Expenses: Expense reduction, which has long been the key method to remain profitable, may not be a major support going forward, as banks have already cut the majority of unnecessary expenses. However, the results for the last few quarters show some respite from high legal costs, with the sharp sting of fines and penalties being cured by settlements.
Scrutiny on the business model of banks and their targeted M&A deals could lead to some compliance costs. Also, technology costs will keep on increasing.
Performance of Key Business Segments Could Be Lackluster
Mortgage Business: Expectations of a higher rate environment and likely relaxation of regulatory restrictions might keep encouraging refinancing activities in the quarters to come, helping banks to generate some mortgage revenues. However, with the refinance boom nearing its end, no major support is expected from this segment. The latest weekly mortgage applications’ surveys by the Mortgage Bankers Association (MBA) show continued decline in the refinance share of mortgage activity.
Moreover, last month, the MBA projected a 3% year-over-year decline in commercial and multifamily mortgage originations volume in 2017. However, the association expects commercial/multifamily mortgage debt outstanding to increase 2% in 2017.
Trading Activity: For the major part of second-quarter 2017, trading activities remained sluggish in the absence of any tangible progress on the reforms proposed by the Trump administration, lesser geopolitical tensions and an unchanged monetary policy standpoint of the Fed. However, the market witnessed some volatility at the very end of the quarter induced by renewed reform talks and steps.
The key factor driving market volatility could be the headway that the Trump administration has made with the proposed reforms. So any significant improvement in trading activities is not expected in the quarters ahead. This will particularly keep the business of trading-intensive banks like Goldman Sachs (GS - Free Report) , JPMorgan and Morgan Stanley (MS - Free Report) muted.
Investment Banking: Though JPMorgan maintained its top position in terms of earning fees in global investment banking in second-quarter 2017, the overall investment banking business in the U.S. was not impressive during the quarter with lack of equity issuance and M&As.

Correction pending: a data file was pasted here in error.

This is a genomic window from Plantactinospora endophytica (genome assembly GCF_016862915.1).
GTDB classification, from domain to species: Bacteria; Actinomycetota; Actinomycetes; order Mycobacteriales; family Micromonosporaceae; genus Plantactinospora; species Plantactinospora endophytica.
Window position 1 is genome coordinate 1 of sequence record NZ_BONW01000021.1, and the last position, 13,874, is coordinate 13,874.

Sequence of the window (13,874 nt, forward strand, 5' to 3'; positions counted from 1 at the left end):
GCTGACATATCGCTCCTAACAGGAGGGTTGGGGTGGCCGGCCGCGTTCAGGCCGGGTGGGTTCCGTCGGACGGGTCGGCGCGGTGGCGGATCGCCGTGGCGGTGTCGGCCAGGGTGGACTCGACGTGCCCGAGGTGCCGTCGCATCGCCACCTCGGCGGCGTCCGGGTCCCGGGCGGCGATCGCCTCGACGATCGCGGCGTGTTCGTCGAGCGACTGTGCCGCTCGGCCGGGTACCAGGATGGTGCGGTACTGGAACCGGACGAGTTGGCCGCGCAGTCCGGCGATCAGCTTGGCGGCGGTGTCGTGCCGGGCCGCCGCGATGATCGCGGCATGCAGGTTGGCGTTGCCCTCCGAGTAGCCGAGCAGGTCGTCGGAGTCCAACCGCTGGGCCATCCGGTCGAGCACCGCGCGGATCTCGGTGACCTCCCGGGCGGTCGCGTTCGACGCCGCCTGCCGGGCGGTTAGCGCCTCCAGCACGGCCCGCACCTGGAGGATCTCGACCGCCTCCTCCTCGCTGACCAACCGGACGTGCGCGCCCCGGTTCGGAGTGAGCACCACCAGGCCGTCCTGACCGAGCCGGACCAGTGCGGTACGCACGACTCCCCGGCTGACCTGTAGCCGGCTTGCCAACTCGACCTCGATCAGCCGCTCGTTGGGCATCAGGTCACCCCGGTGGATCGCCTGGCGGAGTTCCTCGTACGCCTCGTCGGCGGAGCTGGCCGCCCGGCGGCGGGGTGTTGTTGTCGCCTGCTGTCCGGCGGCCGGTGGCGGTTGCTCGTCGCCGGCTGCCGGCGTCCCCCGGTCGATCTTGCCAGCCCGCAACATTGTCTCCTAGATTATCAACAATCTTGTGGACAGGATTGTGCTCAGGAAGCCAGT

As cost of borrowing is shooting up with interest rates moving higher, the upcoming quarters may witness sluggish M&A deals and IPOs. This will keep big banks’ fee income from advisory under pressure.
What’s in Store for Banks in Q2 Earnings?
Our latest Earnings Preview report paints a disappointing picture for Zacks medium (aka "M") level bank industries — Banks & Thrifts and Banks-Major. While earnings growth for Banks & Thrifts are expected to be 18% in Q2 (versus 31.2% in Q1), Banks-Major will witness meager growth of 4.5% (versus 19.4%).
Long-Term Positives Yet to Be Priced-In
With the Zacks Banks-Major Regional industry underperforming the broader market over the last six months, there is a solid value-oriented path ahead — particularly, with the long-term profitability outlook being far rosier now. The industry’s price-to-book ratio, which is the best multiple for valuing banks because of large variations in their earnings results from one quarter to the next, confirms this view.
The industry currently has a trailing 12 month P/B ratio of 1.55 – close to the highest level of 1.61 seen in the last six months. When compared with its own average of 1.42 over that period, any further upside looks unlikely.
However, the space actually compares pretty favorably with the market at large, as the trailing 12-month P/B for the S&P 500 is at 3.67 and the median level is 3.59.
Overall, while the valuation from a P/B perspective looks stretched when compared with the industry’s own range in the time period, its lower-than-market positioning calls for a solid upside.
The group’s Zacks Industry Rank confirms this view. This 16-company industry currently carries a Zacks Industry Rank of #74, which places it at the top 29% of the 250 plus Zacks classified industries. Our back-testing shows that the top 50% of the Zacks ranked industries outperforms the bottom 50% by a factor of more than 2 to 1.
Ranks of Other Banking Groups Shows Promise
Other than the Banks-Major Regional industry, U.S. banks are grouped into five industries at the expanded (aka "X") level – Banks-Midwest, Banks-West, Banks-Northeast, Banks-Southeast and Banks-Southwest. The level of sensitivity and exposure to different stages of the economic cycle vary for each industry.
In terms of Zacks Industry Rank, two of these five groups are better positioned than Banks-Major Regional.
Of these industries, Banks-Southwest is placed at the top 13%, Banks-Midwest at the top 27%, Banks-West at the top 30%, Banks-Southeast at the top 35% and Banks-Northeast at the top 37%.